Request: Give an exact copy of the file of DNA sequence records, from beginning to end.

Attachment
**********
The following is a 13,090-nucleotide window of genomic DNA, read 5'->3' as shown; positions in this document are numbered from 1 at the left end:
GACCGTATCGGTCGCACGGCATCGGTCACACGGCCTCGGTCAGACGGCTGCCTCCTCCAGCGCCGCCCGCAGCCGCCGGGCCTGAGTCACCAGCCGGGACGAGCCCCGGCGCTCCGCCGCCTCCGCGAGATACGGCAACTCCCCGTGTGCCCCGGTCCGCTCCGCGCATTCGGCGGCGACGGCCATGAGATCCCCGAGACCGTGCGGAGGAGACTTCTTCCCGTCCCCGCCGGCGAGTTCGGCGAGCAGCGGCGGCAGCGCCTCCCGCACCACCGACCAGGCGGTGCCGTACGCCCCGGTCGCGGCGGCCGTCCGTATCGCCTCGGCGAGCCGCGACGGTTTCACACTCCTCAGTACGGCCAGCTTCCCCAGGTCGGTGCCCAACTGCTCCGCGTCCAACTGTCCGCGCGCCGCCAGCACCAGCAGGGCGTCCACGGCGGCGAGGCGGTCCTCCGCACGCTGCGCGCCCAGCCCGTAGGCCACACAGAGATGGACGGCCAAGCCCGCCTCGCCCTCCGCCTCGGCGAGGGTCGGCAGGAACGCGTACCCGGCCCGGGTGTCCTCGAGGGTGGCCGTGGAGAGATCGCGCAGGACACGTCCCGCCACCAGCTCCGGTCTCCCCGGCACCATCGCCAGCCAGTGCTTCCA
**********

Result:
The following is a 13,090-nucleotide window of genomic DNA, read 5'->3' as shown; positions in this document are numbered from 1 at the left end:
GACCGTATCGGTCGCACGGCATCGGTCACACGGCCTCGGTCAGACGGCTGCCTCCTCCAGCGCCGCCCGCAGCCGCCGGGCCTGAGTCACCAGCCGGGACGAGCCCCGGCGCTCCGCCGCCTCCGCGAGATACGGCAACTCCCCGTGTGCCCCGGTCCGCTCCGCGCATTCGGCGGCGACGGCCATGAGATCCCCGAGACCGTGCGGAGGAGACTTCTTCCCGTCCCCGCCGGCGAGTTCGGCGAGCAGCGGCGGCAGCGCCTCCCGCACCACCGACCAGGCGGTGCCGTACGCCCCGGTCGCGGCGGCCGTCCGTATCGCCTCGGCGAGCCGCGACGGTTTCACACTCCTCAGTACGGCCAGCTTCCCCAGGTCGGTGCCCAACTGCTCCGCGTCCAACTGTCCGCGCGCCGCCAGCACCAGCAGGGCGTCCACGGCGGCGAGGCGGTCCTCCGCACGCTGCGCGCCCAGCCCGTAGGCCACACAGAGATGGACGGCCAAGCCCGCCTCGCCCTCCGCCTCGGCGAGGGTCGGCAGGAACGCGTACCCGGCCCGGGTGTCCTCGAGGGTGGCCGTGGAGAGATCGCGCAGGACACGTCCCGCCACCAGCTCCGGTCTCCCCGGCACCATCGCCAGCCAGTGCTTCCA